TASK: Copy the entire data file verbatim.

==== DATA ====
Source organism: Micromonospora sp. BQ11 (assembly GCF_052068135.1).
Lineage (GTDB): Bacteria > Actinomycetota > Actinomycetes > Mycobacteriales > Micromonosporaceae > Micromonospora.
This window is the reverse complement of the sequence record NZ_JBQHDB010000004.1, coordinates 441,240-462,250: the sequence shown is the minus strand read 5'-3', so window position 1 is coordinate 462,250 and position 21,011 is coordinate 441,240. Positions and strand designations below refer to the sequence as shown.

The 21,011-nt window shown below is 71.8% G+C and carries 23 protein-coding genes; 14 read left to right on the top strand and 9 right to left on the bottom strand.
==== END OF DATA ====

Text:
Source organism: Micromonospora sp. BQ11 (assembly GCF_052068135.1).
Lineage (GTDB): Bacteria > Actinomycetota > Actinomycetes > Mycobacteriales > Micromonosporaceae > Micromonospora.
This window is the reverse complement of the sequence record NZ_JBQHDB010000004.1, coordinates 441,240-462,250: the sequence shown is the minus strand read 5'-3', so window position 1 is coordinate 462,250 and position 21,011 is coordinate 441,240. Positions and strand designations below refer to the sequence as shown.

The 21,011-nt window shown below is 71.8% G+C and carries 23 protein-coding genes; 14 read left to right on the top strand and 9 right to left on the bottom strand.